Geoff Aberdein, special adviser to First Minister Alex Salmond, was today cleared of wrongdoing over his contact with News Corporation by the Scottish Government’s top civil servant.
Permanent Secretary Sir Peter Housden has written to Labour’s chief whip at Holyrood, James Kelly MSP, concluding no breach of the Code of Conduct for Special Advisers or the Scottish Ministerial Code occurred.
The disclosure comes on the same day as Salmond appeared before the Leveson Inquiry into press standards where he confirmed his phone had not been hacked, albeit he claimed that the Observer newspaper accessed his bank account. Guardian News and media, publisher of the Sunday broadsheet, has since said allegations were investigated previously and no evidence found.
Kelly MSP wrote to Sir Housden on the last day in April calling for an investigation into the conduct of Aberlain after emails produced by former chairman and chief executive of News Corp, James Murdoch, showed the special adviser had agreed the First Minister would call the Culture Secretary, Jeremy Hunt, “whenever we need him to”. Hunt, at the time, had been tasked with the quasi-legal decision of whether to sanction a takeover of BSkyB by NewsCorp.
Communications between Frederic Michel, Director of Public Affairs at News Corp and former Special Adviser to Tory MP Hunt, Adam Smith – which culminated in the latter’s resignation amid allegations he participated in inappropriate discussions – served as a comparison with an email referring to a meeting which took place between Mr Aberdein and Mr Michel on 11 February 2011, Kelly MSP said.
However, Sir Housden today cleared Aberdein of acting contrary to the rules after evidence provided to Leveson and the circumstances in which Hunt’s former aide resigned, were considered. A meeting that the First Minister had with James Murdoch on 11 January 2011 which Mr Aberdein attended, a letter from the First Minister to Mr Murdoch on 25 January 2011, and the purpose of the meeting between Mr Aberdein and Mr Michel which took place on 11 February 2011, were also taken into account.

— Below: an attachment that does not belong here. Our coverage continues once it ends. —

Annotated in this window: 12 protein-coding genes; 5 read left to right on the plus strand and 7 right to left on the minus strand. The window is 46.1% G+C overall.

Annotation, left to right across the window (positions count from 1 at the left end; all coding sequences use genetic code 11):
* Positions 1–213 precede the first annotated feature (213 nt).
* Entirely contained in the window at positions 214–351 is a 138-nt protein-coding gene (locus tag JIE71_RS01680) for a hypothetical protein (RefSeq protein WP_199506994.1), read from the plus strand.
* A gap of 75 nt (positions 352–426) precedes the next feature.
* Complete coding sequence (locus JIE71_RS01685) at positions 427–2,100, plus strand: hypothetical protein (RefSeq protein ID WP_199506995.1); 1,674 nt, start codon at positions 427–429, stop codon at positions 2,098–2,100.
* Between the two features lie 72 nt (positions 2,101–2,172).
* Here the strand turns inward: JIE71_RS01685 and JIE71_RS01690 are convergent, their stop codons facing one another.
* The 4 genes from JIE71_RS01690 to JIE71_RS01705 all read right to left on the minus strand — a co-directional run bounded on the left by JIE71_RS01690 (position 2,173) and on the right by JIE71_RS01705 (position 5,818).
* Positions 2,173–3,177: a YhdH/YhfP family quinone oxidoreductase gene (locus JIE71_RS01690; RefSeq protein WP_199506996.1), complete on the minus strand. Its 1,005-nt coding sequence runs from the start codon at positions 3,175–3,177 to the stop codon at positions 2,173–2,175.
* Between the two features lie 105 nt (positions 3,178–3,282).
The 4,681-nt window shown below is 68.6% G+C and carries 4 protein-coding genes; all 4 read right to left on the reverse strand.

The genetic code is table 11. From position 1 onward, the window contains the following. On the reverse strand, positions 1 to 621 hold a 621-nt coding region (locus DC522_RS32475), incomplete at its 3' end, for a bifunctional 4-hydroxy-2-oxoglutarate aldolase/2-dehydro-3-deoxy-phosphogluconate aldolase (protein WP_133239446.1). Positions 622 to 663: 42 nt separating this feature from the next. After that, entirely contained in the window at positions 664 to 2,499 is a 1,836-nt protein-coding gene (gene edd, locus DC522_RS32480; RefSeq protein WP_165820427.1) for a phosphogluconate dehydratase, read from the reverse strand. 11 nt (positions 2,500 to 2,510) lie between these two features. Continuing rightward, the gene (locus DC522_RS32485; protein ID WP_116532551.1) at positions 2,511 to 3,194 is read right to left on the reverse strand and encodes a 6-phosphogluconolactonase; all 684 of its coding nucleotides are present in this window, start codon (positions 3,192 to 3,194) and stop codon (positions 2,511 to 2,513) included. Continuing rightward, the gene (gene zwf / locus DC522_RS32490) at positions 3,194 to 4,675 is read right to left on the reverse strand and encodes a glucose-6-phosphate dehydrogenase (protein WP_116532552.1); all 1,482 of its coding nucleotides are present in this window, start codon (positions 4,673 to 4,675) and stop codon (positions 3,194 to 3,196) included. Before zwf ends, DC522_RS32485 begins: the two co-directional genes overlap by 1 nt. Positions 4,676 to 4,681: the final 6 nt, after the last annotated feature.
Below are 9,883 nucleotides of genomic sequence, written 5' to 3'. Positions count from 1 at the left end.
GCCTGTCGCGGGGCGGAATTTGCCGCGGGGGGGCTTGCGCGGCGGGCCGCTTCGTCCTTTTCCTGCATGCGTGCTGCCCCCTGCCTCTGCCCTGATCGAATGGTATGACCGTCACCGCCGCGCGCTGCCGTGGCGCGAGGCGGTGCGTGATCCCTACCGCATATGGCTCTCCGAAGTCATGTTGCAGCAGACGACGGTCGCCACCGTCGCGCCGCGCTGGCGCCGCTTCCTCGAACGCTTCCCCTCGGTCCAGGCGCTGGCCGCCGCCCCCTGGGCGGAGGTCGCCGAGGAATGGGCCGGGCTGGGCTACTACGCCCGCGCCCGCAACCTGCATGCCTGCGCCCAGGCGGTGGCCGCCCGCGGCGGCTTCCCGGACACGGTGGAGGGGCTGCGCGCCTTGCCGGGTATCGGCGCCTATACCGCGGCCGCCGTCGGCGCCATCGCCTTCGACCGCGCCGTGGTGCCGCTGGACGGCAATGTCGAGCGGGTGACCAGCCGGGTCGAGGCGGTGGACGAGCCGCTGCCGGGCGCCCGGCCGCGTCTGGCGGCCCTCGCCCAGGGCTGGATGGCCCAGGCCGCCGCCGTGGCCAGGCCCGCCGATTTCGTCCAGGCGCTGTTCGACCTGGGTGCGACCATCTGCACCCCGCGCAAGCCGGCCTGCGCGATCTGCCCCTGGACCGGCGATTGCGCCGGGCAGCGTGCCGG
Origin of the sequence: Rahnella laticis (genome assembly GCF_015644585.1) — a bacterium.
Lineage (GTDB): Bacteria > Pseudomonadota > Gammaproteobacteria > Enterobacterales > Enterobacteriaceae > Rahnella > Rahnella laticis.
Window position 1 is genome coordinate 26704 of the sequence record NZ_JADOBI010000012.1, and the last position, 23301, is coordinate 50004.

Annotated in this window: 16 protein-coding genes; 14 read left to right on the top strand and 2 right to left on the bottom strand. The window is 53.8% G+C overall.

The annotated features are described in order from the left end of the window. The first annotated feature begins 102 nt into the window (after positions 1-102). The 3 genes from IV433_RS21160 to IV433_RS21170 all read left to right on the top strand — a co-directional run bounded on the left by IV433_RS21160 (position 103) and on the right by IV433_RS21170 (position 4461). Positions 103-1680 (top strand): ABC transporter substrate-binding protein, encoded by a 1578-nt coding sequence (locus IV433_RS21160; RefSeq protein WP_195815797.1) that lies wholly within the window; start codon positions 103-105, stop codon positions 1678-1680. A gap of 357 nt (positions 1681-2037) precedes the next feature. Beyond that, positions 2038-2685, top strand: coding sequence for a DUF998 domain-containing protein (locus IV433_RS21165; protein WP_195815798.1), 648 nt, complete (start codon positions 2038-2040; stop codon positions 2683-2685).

The meeting between Mr Aberdein and Mr Michel early last year took place with Salmond’s full knowledge and authority and revolved around discussions concerning BSkyB’s operations in Scotland and the potential for further investment, Sir Housden said.
He added: “In these circumstances, the Investigating Officer concluded that there was no parallel at all between the discussions and meetings that took place between Mr Michel and Mr Hunt’s Special Adviser regarding the Secretary of State’s consideration of the BSkyB bid and the contact that Mr Aberdein had with him.
“In his dealings with News Corporation the First Minister was not carrying out any statutory function in connection with the regulation of the media. His interest was in relation to BSkyB as a significant private employer inScotlandand the potential for the creation of additional jobs here. Mr Aberdein acted throughout with the First Minister’s full authority.
“The Investigating Officer concluded that there had been no breach of the Code of Conduct for Special Advisers or the Scottish Ministerial Code. At no time did Mr Aberdein misuse his position or information acquired in the course of his official duties. Nor did he disclose confidential information. His contacts with News International, as a media organisation, were authorised by the First Minister.
“I have given careful consideration to her conclusions and am satisfied that there has been no breach of either Code. I am supported in that by the Scottish Ministerial Code which states clearly that “nothing in this Code should be taken as preventing Ministers from fulfilling their proper function of encouraging investment in economic activity to the benefit and prosperity of the people ofScotland.”
“I believe that Mr Aberdein has acted at all times with that objective in mind.”